Epsom town centre is but a five minute drive from home, or a twenty minute walk away. When I visit I normally choose 'shank's pony' over the car for several reasons - fitness, boosting my green credentials and the chance to do a bit of nature watching on the way. This morning I wanted to go to Waterstones to buy a bit of summer reading - I'm old fashioned that way, I like to actually pick up objects that I want to buy, to feel them and look at them rather than order them online - and would, by the way, normally choose an independent bookseller over a chain, but Epsom does not have one. But I digress...

There are a number of routes to take into Epsom town centre, and the one I took was extremely rambling, taking in a good section of Epsom Downs, then the historical old part of town which is full of Georgian and Victorian architecture, cottage gardens and mature trees. My trusty compact camera came along 'just in case'. I'm glad it did.



It was cloudy as I crossed the parched grassland of the downs, so the few Chalkhill Blues that were active were quite sluggish, enabling close approach.



I was delighted to come across a healthy clump of naturalised Red Bistort (Persicaria amplexicaulis) growing amongst the nettles, brambles and various tree saplings on a roadside verge as I entered the town. I do like these 'escapees'.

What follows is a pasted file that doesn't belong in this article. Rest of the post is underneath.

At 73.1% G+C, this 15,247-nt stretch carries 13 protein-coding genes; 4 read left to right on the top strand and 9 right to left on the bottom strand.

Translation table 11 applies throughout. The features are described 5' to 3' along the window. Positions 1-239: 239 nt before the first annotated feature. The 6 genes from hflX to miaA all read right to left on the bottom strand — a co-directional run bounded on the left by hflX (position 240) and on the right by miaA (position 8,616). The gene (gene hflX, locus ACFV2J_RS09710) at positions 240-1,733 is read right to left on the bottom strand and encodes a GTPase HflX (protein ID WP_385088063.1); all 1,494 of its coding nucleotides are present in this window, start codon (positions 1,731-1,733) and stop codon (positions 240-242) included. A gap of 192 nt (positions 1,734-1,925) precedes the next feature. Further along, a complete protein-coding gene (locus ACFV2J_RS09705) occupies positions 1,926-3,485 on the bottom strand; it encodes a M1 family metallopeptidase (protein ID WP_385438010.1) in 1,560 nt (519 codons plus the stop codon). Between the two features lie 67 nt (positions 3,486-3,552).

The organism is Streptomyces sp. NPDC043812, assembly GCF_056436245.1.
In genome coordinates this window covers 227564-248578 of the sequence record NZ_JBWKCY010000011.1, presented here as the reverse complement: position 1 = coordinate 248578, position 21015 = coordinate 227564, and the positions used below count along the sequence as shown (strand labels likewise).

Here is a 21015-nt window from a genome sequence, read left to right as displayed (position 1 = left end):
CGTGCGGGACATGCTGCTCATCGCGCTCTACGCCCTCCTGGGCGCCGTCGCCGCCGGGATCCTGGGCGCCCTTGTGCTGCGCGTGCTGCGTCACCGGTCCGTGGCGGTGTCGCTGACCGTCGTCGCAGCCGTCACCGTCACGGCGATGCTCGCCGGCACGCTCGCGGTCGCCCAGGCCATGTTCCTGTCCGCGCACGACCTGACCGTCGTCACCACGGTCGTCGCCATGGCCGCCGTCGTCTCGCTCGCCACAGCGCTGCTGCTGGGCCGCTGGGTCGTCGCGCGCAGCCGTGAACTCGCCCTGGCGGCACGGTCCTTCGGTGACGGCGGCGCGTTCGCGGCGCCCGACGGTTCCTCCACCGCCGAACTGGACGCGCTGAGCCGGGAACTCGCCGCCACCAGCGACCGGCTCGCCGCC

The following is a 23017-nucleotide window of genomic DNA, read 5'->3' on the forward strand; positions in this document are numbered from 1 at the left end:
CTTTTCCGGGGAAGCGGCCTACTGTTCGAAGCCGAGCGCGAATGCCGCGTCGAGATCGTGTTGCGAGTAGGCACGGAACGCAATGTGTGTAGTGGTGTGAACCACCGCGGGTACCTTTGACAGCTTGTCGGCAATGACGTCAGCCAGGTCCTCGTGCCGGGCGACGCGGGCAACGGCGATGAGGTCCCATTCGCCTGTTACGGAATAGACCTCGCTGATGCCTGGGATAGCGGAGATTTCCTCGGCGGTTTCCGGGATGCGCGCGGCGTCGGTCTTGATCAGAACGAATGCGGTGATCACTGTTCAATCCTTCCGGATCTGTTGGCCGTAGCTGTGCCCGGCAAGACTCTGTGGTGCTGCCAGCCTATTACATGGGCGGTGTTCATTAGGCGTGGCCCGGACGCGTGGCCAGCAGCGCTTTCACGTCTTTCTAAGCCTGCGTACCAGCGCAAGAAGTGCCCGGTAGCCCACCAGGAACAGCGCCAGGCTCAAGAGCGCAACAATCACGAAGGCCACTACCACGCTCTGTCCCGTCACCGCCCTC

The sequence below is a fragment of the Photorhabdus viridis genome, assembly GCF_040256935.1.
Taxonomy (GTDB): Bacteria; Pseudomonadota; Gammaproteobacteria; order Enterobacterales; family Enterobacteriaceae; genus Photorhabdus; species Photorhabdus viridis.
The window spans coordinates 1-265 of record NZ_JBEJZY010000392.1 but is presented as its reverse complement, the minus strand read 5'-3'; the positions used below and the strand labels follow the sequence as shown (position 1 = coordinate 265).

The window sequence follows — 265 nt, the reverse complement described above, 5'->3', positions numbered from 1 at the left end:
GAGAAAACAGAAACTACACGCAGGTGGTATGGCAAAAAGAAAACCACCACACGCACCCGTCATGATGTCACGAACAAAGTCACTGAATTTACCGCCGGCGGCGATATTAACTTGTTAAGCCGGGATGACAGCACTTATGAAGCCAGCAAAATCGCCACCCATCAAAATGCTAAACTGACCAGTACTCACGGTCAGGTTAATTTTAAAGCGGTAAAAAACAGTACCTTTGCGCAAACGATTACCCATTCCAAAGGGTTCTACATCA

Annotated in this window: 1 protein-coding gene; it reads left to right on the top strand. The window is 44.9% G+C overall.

I arrived at the bookshop, buoyed by my natural history interlude. What did I purchase? 'The Magus' by John Fowles and 'Underworld' by Don Delilo. I'll let you know what I think.

Monday, 9 July 2018

Boys from the brown stuff



Today it was a pleasure to welcome Beddington Sewage Farm stalwarts Peter Alfrey and Kevin Guest onto the chalk for a botanical foray. A start at Epsom Downs provided Cypress Spurge and Round-headed Rampion, with butterflies also highlighting with a second-generation Small Blue and plenty of Chalkhill Blues. We then continued onto Mickleham and a scour of Juniper Bottom. The orchids were largely over, although there were a few Broad-leaved Helleborines in bud. Corn Mint (below) was a pleasant find, along with plenty of Silver-washed and Dark Green Fritillaries, plus one Purple Emperor which flew down the middle of the path and straight through us.